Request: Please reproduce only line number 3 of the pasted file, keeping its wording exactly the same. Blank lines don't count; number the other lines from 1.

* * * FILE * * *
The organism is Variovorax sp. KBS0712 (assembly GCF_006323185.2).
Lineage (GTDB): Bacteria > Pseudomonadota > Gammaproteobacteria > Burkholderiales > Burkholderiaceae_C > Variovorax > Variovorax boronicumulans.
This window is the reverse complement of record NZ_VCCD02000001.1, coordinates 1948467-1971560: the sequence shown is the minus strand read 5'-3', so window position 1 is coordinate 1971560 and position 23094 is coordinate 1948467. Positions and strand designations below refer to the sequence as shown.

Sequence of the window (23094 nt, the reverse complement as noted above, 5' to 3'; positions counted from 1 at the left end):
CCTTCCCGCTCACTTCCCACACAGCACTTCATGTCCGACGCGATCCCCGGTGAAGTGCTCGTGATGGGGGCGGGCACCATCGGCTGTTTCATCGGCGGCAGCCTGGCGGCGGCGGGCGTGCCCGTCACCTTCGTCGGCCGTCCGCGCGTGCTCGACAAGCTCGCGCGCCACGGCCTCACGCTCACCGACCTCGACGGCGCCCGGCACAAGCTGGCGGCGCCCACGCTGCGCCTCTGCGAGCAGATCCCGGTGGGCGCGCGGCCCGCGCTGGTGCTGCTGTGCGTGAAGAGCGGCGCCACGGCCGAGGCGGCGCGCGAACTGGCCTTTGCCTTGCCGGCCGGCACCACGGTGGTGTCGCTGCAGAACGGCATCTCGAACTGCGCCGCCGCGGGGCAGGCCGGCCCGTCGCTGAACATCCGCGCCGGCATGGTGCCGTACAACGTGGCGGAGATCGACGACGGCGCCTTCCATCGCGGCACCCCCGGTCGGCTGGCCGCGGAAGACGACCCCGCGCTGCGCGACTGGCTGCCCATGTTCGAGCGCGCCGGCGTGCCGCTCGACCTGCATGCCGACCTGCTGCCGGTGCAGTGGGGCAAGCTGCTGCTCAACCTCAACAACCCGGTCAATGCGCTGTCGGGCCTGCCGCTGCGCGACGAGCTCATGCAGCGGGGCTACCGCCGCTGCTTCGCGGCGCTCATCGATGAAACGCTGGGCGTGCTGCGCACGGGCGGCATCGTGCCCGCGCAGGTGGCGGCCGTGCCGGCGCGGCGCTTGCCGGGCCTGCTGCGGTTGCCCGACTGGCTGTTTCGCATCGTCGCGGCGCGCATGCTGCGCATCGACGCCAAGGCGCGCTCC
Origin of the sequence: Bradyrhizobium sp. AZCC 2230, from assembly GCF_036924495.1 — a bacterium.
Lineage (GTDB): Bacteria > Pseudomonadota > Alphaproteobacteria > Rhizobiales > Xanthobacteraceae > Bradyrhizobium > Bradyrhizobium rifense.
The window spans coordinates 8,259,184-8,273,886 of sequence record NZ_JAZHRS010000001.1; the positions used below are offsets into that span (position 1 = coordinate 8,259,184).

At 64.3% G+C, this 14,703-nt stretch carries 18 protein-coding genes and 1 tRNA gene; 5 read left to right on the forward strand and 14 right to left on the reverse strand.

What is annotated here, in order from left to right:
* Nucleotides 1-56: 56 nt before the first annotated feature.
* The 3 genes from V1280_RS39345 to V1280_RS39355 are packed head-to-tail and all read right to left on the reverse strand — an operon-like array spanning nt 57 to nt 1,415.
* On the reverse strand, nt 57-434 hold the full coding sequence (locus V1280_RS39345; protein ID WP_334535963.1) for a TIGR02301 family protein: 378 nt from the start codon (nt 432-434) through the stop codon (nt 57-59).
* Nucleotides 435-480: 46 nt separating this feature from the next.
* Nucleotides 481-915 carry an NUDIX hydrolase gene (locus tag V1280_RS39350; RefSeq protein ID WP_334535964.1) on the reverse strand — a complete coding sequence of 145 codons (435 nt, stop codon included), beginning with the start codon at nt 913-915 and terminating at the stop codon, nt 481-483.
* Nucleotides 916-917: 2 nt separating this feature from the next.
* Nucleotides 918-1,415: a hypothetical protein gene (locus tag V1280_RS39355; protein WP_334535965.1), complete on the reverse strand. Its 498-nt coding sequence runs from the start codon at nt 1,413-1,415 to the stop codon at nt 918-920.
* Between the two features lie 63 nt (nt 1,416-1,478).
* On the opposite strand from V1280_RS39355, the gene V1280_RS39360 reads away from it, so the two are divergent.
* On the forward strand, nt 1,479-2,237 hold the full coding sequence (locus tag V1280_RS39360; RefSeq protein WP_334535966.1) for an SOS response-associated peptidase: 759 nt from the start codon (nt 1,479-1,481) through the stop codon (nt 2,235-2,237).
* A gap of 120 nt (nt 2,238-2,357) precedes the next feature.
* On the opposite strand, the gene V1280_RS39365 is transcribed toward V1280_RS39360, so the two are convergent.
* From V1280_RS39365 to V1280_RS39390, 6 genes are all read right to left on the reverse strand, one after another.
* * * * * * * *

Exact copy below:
This window is the reverse complement of record NZ_VCCD02000001.1, coordinates 1948467-1971560: the sequence shown is the minus strand read 5'-3', so window position 1 is coordinate 1971560 and position 23094 is coordinate 1948467. Positions and strand designations below refer to the sequence as shown.